Most of us are most familiar with tomatoes as a taste, we’re not used to thinking of fruits as savory. It’s a bit mind-bending to consider that not only are tomatoes actually fruits, but so are beans, squash, and ears of corn. But here’s the thing–that mind-bending sensation? It’s a good thing. Because there’s more to this world than how to make minestrone. And taking botany seriously is one way to find that out.
In the sense my sister intended, obedience means conceding one has lost an argument even if one really didn’t want to lose. Obedience in this case has an almost physical force. Last night, I walked into a door frame by accident, instead of into the bathroom as intended, because it was dark and I was disoriented. It hurt. I really would have preferred to walk into the bathroom rather than, nose first, into the door fram, but I was obedient to the reality of physical objects and so the collision occurred. In a similar way, even if I wanted to insist that tomatoes are not fruit, I would collide with the inevitable fact of their anatomical resemblance to watermelons, because I am obedient to science. And whatever necessary rearrangement of my opinions of the world would follow from there.
I do not mean I am obedient to scientists or to a list of “truths” that scientists currently espouse. Science is not a collection of truths, but rather a process and a certain type of reasoning. This is why science is reliable even though what scientists say changes over time–it is the way scientific understanding changes, and not the thing that is changing, that constitutes science.
And the heart of the matter, the core of the process, is not just reason, but the insistence that a line of reasoning always begin with observable phenomena that anyone can go check out for themselves. I can say I know a thing to be true if I have observed it myself, if I have reliable documentation that someone else observed it, or if I can construct a logical argument that connects my idea to something I, or someone else observed. If I can’t do that, then I simply don’t know yet. Here is a joke:
Two scientists are driving together to a conference along an isolated, rural road, when their way is impeded by a large flock of sheep. The sheep, collectively, take a very long time to cross the road. While they are waiting, one scientist says to the other “those sheep have been sheared recently.” “Well, at least on this side they have,” concedes the other.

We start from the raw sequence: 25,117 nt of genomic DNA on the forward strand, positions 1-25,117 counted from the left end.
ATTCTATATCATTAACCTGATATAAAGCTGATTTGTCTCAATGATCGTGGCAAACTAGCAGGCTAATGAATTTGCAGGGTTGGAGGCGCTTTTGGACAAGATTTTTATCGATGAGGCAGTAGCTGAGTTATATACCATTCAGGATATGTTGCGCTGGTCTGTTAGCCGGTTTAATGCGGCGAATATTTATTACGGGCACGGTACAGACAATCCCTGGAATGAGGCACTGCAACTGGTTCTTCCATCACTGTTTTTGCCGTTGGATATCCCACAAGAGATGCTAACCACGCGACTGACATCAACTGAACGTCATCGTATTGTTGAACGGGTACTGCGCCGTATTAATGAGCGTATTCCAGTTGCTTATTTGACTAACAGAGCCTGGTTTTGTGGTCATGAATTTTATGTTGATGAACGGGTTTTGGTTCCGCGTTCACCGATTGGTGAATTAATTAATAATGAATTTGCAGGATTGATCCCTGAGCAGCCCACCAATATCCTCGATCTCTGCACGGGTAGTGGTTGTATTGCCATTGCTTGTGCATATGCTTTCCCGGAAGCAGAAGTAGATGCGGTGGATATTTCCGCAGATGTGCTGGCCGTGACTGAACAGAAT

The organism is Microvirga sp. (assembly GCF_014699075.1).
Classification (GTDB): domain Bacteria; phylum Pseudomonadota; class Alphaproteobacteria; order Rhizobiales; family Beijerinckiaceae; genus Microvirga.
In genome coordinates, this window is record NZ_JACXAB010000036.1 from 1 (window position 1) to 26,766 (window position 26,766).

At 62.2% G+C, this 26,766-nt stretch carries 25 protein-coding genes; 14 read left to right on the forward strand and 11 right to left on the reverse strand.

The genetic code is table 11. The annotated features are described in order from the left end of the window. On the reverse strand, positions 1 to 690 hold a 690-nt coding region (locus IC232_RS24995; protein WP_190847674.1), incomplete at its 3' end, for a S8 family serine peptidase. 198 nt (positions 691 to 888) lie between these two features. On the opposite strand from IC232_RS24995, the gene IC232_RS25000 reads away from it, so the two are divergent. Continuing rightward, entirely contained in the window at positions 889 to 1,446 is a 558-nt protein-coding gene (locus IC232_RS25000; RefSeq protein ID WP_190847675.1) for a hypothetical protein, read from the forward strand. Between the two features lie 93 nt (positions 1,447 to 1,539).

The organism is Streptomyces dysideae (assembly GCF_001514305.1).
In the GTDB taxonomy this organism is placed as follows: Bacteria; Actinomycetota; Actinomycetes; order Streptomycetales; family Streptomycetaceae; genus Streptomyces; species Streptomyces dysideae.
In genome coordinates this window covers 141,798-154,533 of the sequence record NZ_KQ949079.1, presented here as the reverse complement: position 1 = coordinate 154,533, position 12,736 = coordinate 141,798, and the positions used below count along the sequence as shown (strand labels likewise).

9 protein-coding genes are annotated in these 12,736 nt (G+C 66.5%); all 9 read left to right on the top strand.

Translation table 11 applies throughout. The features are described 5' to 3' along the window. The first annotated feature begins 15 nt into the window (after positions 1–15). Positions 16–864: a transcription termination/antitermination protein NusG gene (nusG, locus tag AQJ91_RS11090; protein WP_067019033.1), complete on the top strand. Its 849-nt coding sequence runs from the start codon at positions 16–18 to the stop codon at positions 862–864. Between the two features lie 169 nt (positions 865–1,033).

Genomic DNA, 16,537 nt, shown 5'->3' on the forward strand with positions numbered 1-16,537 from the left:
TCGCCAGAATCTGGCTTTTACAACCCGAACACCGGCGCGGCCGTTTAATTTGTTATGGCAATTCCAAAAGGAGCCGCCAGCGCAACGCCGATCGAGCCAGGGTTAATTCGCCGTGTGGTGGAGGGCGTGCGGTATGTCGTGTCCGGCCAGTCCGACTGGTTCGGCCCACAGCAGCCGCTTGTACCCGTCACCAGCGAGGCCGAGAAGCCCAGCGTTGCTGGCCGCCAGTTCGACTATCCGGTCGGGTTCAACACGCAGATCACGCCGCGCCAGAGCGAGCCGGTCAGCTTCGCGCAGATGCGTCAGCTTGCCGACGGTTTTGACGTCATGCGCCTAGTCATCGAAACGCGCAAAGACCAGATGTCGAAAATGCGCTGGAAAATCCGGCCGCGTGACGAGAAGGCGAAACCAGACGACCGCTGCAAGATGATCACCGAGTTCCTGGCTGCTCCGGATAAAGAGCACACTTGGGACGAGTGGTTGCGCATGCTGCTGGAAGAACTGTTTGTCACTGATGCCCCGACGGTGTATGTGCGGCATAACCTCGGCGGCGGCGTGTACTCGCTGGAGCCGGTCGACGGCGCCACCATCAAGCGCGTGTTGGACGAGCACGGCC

This principled insistence on ignorance is at odds with how most of us usually think–we normally blythely assume that whatever seems like it ought to be true automatically is. Nobody shears a whole flock of sheep on just one side only, chewing gum takes seven years to digest, if you sneeze with your eyes open your eyeballs will pop out, and there is no way human activity could change the climate.
See? I told you I’d get there.
Most people, I’d guess, have heard by now that the vast majority of scientists insist that climate change is real, being caused by humans, and a serious problem. Whether they believe it is another question. Curiously, more education about the facts of the issue does not sway many of the people who disbelieve–it may actually strengthen their denial. Science literacy isn’t the problem. The problem may be, at least in part, that these people are obedient to something other than science.
I mean no disrespect in saying that. The thing that wins the argument for these people may well be something noble or even quite rational, since there are forms of reason that do not begin with empirical evidence. Indeed, there are important questions for which science is no good whatever. You cannot, for example, scientifically verify whether my husband is really as loveable as I say he is–by its nature, that question is not amenable to objective research.
I’m not even convinced that everyone should be obedient to science, even on those questions where science can confidently speak. Certainly, I will not waste time spewing facts act figures at someone who places more stock in some other way of demonstrating an idea. It’s true that at least part of the reason why I am obedient to science is that, from early childhood to graduate school, the people who have taught me about science have always been people I’ve liked and trusted. If that were not true, I might well look at the matter very differently. As per climate change, we have no time to waste on secular evangelism, and if arguing for climate action through religious, cultural, emotional, or economic channels works, then so be it.
But I’m also going to keep talking about the science, for those who want to listen, because I like science. Frankly, I recommend it. I know of no better way to escape bias and preconceived ideas (which all of us have) than to say “I will construct my understanding of the world from lines of reasoning that begin in the observable world as it actually is, not as I think it should be, even if that reasoning takes me someplace surprising.”